Grand Gilded Sphinx Statue Atop a Egyptian Plinth
Grand Gilded Sphinx Statue atop a Egyptian Plinth

The Spirit of Tutankhamen: Egyptian Oval Mirror Wall Sculpture
The Spirit of Tutankhamen: Egyptian Oval Mirror Wall Sculpture

Egyptian Torch Offering Table Lamp - Set of Two
Egyptian Torch Offering Table Lamp - Set of Two

Temple of Luxor: Grand-Scale Egyptian Urn Statue
Temple of Luxor: Grand-Scale Egyptian Urn Statue

Wings of Isis Egyptian Revival Sculptural ClockTemple of Luxor: Grand-Scale Egyptian Urn Statue

The Amulet of the Ankh

The Amulet of the Ankh
The ankh was one of the most distributive hieroglyphic symbolic representations in ancient Egyptian art. Formed like a capital letter T with an inverted teardrop atop it, the ankh is really  a  combination  of  2  other  hieroglyphic symbolizations: those of air and water. Hence, the ankh presented life, because the ancient Egyptians thought that air and water were the 2 elements necessary to create life. The ankh was besides the symbol for the giving of life, which is why when Felis concolor in ancient Egypt shown a man taking an ankh up to a womans nose and frailty versa, that act typified a fertile sexual organized.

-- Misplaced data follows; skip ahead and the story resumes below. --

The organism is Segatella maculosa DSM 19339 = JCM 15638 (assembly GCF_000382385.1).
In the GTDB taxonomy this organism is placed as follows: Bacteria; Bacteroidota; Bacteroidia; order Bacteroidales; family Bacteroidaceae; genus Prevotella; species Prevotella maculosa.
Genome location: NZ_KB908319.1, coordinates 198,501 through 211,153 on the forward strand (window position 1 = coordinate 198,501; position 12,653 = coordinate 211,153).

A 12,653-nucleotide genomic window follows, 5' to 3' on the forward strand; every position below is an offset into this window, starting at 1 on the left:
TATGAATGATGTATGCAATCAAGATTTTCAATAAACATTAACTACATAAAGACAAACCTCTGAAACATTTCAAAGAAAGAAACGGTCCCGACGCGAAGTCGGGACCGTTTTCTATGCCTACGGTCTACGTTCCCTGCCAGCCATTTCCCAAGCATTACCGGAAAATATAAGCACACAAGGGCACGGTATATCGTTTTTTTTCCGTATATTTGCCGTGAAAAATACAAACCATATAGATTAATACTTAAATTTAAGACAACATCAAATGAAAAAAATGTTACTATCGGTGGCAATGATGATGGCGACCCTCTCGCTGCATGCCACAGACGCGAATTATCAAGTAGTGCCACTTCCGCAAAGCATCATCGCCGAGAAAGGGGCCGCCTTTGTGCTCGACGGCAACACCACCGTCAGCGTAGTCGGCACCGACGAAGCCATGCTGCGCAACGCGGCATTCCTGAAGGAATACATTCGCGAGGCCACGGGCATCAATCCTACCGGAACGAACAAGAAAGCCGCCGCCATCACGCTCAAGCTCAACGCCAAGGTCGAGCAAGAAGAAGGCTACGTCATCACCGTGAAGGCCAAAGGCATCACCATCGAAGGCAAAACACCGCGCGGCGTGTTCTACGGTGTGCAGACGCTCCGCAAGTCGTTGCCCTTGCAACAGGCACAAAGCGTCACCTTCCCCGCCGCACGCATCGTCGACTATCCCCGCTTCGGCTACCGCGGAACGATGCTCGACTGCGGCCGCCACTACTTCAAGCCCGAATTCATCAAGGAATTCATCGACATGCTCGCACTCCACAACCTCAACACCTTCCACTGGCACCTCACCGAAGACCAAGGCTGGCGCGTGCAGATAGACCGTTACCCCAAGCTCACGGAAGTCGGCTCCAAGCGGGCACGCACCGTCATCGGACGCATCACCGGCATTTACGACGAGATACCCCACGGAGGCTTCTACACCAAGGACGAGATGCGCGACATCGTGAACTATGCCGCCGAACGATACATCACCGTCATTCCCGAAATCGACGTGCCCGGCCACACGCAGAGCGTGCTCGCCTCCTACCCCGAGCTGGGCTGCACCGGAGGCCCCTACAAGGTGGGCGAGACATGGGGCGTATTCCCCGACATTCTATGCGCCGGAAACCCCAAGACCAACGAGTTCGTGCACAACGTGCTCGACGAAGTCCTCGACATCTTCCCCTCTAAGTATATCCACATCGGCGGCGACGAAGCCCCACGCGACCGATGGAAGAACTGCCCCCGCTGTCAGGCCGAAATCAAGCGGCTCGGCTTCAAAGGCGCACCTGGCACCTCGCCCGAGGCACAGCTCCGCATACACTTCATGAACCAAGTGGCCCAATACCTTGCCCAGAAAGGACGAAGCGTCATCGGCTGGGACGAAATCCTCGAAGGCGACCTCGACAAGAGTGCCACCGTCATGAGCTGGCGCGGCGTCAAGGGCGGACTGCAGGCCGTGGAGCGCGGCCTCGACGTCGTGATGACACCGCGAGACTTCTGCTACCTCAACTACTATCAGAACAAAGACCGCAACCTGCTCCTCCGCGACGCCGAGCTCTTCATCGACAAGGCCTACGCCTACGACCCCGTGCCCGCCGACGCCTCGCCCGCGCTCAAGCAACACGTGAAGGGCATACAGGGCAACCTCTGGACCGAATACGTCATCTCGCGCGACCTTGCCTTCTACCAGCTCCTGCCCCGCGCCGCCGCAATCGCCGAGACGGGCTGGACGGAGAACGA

Ankhs  most  typically  come out  on amulets and other bits of jewelry intended to as if by magic confer long life on the wearer. When got on royal necklaces, bracelets, and other pieces, the ankh is often in the society of two other symbols, djed and was, with their one meaning being life, constancy, and power. The ankh was also large in rituals related to royal cults as well as to the gods Isis and Osiris, start in the Early Dynastic Period. In addition, ankhs appeared on coffin medals and on furniture and other targets found in royal tombs.